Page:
coondoggie writes: What matters most in improving employee engagement levels--defined as the sense of purpose and commitment employees feel toward their employer and its mission— is valuing employees, that is, an authentic focus on their performance, career development, and inclusion and involvement in decisions affecting their work. The key is identifying what practices to implement and how to implement them.
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Submission + - NASA algorithms keep unmanned aircraft away from commercial aviation->

coondoggie writes: It is one of the major issues of letting large unmanned aircraft share the sky with commercial airliners: preventing a disaster by keeping the two aircraft apart – or “well clear” in flight. "The most difficult problem we are trying to solve is how do we replace the eyes of the pilot in the cockpit? We have developed, and are currently testing, detect-and-avoid algorithms. We're also running multiple research experiments to support the validation of this technology," said Maria Consiglio, who leads the NASA Langley Sense and Avoid/Separation Assurance Interoperability.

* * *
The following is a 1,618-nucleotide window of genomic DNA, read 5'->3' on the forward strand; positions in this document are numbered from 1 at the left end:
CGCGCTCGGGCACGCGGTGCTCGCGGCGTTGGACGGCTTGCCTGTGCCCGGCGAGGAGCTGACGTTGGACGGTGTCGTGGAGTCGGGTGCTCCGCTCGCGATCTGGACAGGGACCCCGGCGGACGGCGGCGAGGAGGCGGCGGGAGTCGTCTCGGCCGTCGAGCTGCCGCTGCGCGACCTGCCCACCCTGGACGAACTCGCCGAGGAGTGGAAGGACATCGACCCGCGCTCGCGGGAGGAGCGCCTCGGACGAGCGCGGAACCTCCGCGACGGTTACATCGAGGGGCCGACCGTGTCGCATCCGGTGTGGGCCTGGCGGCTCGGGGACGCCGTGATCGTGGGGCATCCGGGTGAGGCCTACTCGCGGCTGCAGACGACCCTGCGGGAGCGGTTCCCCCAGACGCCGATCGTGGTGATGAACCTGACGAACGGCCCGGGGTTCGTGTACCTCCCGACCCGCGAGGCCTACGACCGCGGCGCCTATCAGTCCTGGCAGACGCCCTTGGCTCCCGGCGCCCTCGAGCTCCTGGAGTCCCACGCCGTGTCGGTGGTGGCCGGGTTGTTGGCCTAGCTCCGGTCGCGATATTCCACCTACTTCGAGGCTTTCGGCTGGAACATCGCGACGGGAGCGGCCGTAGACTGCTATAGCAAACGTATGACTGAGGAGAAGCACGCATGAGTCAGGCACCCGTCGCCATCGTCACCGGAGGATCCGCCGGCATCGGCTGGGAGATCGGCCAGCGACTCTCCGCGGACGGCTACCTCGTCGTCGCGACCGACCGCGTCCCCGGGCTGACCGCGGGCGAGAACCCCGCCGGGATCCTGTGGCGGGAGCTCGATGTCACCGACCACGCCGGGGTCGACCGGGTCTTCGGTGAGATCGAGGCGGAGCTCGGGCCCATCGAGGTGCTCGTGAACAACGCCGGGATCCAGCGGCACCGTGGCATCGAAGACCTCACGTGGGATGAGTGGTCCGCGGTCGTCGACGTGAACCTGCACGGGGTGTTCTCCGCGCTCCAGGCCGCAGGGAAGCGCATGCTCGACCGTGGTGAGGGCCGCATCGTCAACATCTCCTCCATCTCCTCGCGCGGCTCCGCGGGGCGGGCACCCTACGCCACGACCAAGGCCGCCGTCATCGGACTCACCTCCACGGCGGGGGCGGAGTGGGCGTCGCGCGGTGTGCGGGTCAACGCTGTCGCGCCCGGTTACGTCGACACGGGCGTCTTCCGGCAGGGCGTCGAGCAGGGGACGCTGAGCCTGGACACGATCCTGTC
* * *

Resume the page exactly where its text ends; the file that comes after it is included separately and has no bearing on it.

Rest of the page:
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Submission + - GAO: Early look at fed's "Einstein 3" security weapon finds challenges->

coondoggie writes: The Government Accountability Office has been tracking EINSTEIN’s implementation since about 2010 and will later this year issue an update on the status of the system. But this week, it included some details of its report in an update on the state of federal security systems, and all is not well.
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Submission + - DARPA's $4M cyber-threat clash down to seven challengers->